H. Palustris, water violet.— FlowerThe calyx is generally divided into five stalks in whorls, numerous, and of a fleshteeth, never down so far as to appear in colour. The leaves are toothed like a distinct leaves. Corolla regular, with five comb, and remain beneath the surface of equal tubes, bearing the stamens, each in the water. In ditches and ponds; flowera line with the clefts, that is, just opposite ing in June and July. to the middle of the teeth of the calyx. Lysimachia.-Corolla wheel-shaped, that Stamens uniformly five. Style single. is, without a tube, and having its divisions Stigma seldom divided ; sometimes in a flat and horizontal. Capsule globular, head or ball, as in the primrose. The pointed, with five or ten valves or folding stems of plants belonging to this order are pieces. always herbaceous. If the student is de- L. Vulgaris, yellow loose-strife.- An sirous of exemplifying what is meant by elegant ornament of watery places, where pentardria, or five stamens, when found in shade abounds, along the reedy banks of

streams. In these situations it is found

A. Tenella, bog pimpernell.—Leaves growing among the common Valerian and egg-shaped, or nearly round, rather sharp, the purple spiked willow-herb; but it is stem creeping. Flowers rose-colour, nearly not so common as they are. Stem is three bell-shaped. Found in boggy places, flowerfeet high, terminated by a beautiful cluster | ing in August and September. of yellow flowers. The leaves are lance- In a summer's walk into the fields, we shaped, and placed by fours in a whorl. may look for the poor man's weatherThe clusters of flowers rise from the bo glass in every cultivated piece, and recogsom of the leaves at the top; each partial nise it by the red dye of its flowers. If or lesser flower-stalk is furnished with a we come to a spot that is moist and grassy, little coloured leaf, which is usually called especially in the shade of a wood, we may a bracte, at its base. If the stamens be look about in expectation of finding the examined, they will be found to have their moneywort, known by its bright yellow filaments united at their base.

flower; and if we approach a stream of L. Nummularia, moneywort.-- Leaves water, there are hopes of meeting with the somewhat heart-shaped. This pretty un- water-violet, which we distinguish by its affected plant is found among the grass flesh-coloured blossoms, and its leaves, and other herbage in moist meadows, and which are cut like the teeth of a comb. is readily distinguished by its pale green If we are successful in finding the last, leaves, creeping stem, and its solitary we may return home with our gains, exaflowers, which are of a bright yellow. mine each blossom carefully by itself, and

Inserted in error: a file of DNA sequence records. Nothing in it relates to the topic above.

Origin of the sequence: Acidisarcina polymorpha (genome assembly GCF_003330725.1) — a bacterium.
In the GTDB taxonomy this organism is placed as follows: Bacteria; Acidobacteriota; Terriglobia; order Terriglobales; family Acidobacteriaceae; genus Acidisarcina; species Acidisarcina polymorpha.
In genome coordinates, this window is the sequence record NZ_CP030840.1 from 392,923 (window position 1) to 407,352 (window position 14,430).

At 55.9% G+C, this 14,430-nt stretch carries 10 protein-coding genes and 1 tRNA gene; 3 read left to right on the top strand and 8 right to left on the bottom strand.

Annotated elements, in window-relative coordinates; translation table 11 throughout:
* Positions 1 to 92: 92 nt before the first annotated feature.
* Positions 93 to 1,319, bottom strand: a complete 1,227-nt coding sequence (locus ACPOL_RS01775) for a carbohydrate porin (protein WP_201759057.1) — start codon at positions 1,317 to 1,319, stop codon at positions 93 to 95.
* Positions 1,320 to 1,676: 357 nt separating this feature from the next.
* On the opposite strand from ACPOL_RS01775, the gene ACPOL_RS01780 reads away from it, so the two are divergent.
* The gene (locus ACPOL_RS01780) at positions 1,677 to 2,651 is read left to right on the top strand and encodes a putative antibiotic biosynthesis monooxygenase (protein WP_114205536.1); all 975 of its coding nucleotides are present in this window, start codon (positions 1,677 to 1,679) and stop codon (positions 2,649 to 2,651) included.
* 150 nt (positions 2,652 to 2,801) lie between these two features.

Anagallis.- Corolla wheel-shaped, that then compare it with the rest ; and we is, without any tube, as in the primrose, shall then have reason to admire that and having its segments flat and directed wisdom which has joined so many as from a centre like the spokes of a wheel. plants together by so many points of The essential characteristic, in conjunction mutual agreement, that at first sight with the wheel-shaped corolla, is in the seemed not to have the slightest relationseed-vessel, which parts horizontally, so ship to each other. By such a walk rethat one half resembles the lid, the other creation will be obtained for the body, the bottom of a box. In this way it is relief to the mind, and a portion of solid opened for the discharge of the seeds, botanical knowledge for the understandwhich, before they are ripe, adhere to a ing: and, what makes this knowledge central column, as described in our gene- valuable, we are enabled by it to trace, ral outline of this order.